The Hurt Locker

Baghdad, Iraq. The best of the Army’s best, the elite, highly trained bomb disposal unit has the most dangerous job in the world: find, disarm and destroy the insidious and deadly IEDs (improvised explosive device). When their leader, Sergeant Matt Thompson (Guy Pearce) is killed on one such mission, his replacement, Staff Sergeant William James (Jeremy Renner), soon arrives to take over the team. However, his fearless but reckless risk-taking begins to have an adverse affect on his subordinates, Sergeant JT Sanborn (Anthony Mackie), Specialist Owen Eldridge (Brian Geraghty), in director Kathryn Bigelow’s “The Hurt Locker.”

Laura's Review: A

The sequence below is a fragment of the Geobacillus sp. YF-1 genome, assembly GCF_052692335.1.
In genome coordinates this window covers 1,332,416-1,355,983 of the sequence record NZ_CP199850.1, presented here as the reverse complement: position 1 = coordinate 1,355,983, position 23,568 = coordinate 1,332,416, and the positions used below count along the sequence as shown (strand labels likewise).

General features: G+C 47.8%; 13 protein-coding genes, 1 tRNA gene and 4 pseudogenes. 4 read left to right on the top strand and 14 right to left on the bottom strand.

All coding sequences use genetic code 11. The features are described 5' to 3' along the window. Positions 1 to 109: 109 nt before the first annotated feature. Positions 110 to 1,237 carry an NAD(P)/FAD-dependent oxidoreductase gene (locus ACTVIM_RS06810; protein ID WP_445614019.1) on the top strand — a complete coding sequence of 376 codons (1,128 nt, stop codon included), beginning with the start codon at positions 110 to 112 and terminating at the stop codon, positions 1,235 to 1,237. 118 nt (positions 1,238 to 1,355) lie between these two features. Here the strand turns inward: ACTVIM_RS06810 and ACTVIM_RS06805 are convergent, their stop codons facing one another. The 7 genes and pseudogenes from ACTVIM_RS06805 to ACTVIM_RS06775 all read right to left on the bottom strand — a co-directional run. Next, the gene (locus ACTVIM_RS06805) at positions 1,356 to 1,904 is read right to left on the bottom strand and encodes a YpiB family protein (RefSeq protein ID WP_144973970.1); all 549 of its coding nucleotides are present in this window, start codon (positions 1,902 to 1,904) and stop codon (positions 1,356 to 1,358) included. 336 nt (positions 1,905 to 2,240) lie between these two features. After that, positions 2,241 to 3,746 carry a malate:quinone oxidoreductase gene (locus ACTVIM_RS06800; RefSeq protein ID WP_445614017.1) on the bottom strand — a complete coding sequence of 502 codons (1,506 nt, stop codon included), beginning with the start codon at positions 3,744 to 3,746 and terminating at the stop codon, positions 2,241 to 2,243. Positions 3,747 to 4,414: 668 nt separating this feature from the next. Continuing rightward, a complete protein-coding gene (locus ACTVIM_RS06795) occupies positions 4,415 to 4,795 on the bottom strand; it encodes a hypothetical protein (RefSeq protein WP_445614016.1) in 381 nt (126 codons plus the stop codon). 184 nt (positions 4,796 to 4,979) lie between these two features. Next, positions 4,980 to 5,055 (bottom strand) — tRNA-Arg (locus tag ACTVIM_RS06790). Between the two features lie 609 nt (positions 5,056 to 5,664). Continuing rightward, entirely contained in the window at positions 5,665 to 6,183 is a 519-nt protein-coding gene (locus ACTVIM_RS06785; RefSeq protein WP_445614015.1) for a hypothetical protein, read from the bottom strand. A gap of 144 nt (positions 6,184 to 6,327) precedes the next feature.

With 38 days left to serve in Bravo Company's Detection squad, Sergeant JT Sanborn (Anthony Mackie, "Half Nelson," "Notorious") and Specialist Owen Eldridge (Brian Geraghty, "We Are Marshall," "An American Crime") are faced with a new leader in Staff Sergeant William James (Jeremy Renner, "Dahmer," "North Country"), a Southerner with a devil-may-care attitude and an adroit way with bomb defusing who plunges his team into "The Hurt Locker." This compelling and visceral film is both a marvel of action and tension and a complex three-way character study. Written by Mark Boal, who spent time entrenched with an EOD unit, this is without a doubt director Kathryn Bigelow's ("Near Dark," "K-19: The Widowmaker") best film to date, one which should be Oscar nominated in every category it's eligible for. The film opens with Sergeant Matt Thompson (Guy Pearce, "Memento," "The Proposition") competently leading Sanborn and Eldridge to a potential IED site. A video-camera wielding robot gets close enough to detect the device they're after, but when it is sent out a second time hitched to a wagon containing detonators for the controlled explosion the squad is aiming for, a wheel falls off. In goes Thompson in a special suit (one that makes its wearer look like a robot himself, Robbie the Robot in an alien landscape), but just when Sanborn and Eldridge begin to relax, a butcher with a cell phone is spotted and although he behaves like he doesn't understand their intent, it becomes all too clear what his is. Pearce is so believable and comforting in this role it is shocking to lose him so soon, but the point has been made about the hair trigger nature of this most perilous job. Boal and Bigelow have also laid down the routine, if it can be called that, approach to the job and the crap shoot that is 'going to Plan B.' Imagine Sanborn and Eldridge's surprise when on their first outing with James, he seems to jump right into Plan C. Eschewing the robot altogether, James suits up and walks down a long, narrow street to investigate himself, casually tossing off a smoke cannister behind him that obscures him from view of both foe and friend. This after he has introduced himself to Sanborn by telling him he has no intent of taking Thompson's place as he plays driving metal rock and removes a barrier from a compound window. As Sanborn struggles to rein James in, to follow the procedure experience has proven, Eldridge waffles in his fear to make it home. Is James a real life hero or a nut job who is going to get him killed? Renner's performance is strongly informed, a masterful representation of cool-headed professionalism housed within a cocky jock. When Eldridge delivers on a command to bring more ammunition during a tense moment, Renner's James commends him with the slight formality of someone who has to remind himself that lesser mortals need praise. Later, when Eldridge, now emboldened in James's image, makes the right decision in shooting a possible bomber, the 'good job!' that follows is delivered with real feeling. A well-written subplot that has James bond with Beckham, a street hustling kid selling DVDs, shows the character in a more caring and humanistic light than his actions on the job. As Mackie plays Sanborn, there is no question of the character's bravery, but James's cool disregard for safety rules infuriates him. Mackie takes out his frustration with an admonition for James to never, ever cut communications again. Later Renner will literally 'ride' Mackie, making their tension palpable, before also defusing it just as neatly as a bomb in the field. When we see him stateside near film's end, Renner makes us marvel at James's ability to appear so normal. In addition to those already noted, Ralph Fiennes is another strong supporting player as a hot jock British contractor caught with his men by enemy fire. The film is a marvel of technical achievement as well, from the incredibly photographed opening blast to the you-are-there location shooting, crackerjack editing and sound design. Bigelow's direction underscores her keen observational eye, ability to pull her audience into the action and sensitivity to the psychological undercurrents of Boal's material. There is a trendy theory being floated by some that "The Hurt Locker" is a remake of Bigelow's ex-husband James Cameron's "Aliens," using bombs instead of slimy toothy beasties, and while the comparison is apt in the scene pictured on the film's poster art, overall it's rather pat. "Aliens" is a classic, but it is the interplay of the three main characters and the different way each deals with his situation that gives "The Hurt Locker" its beating heart.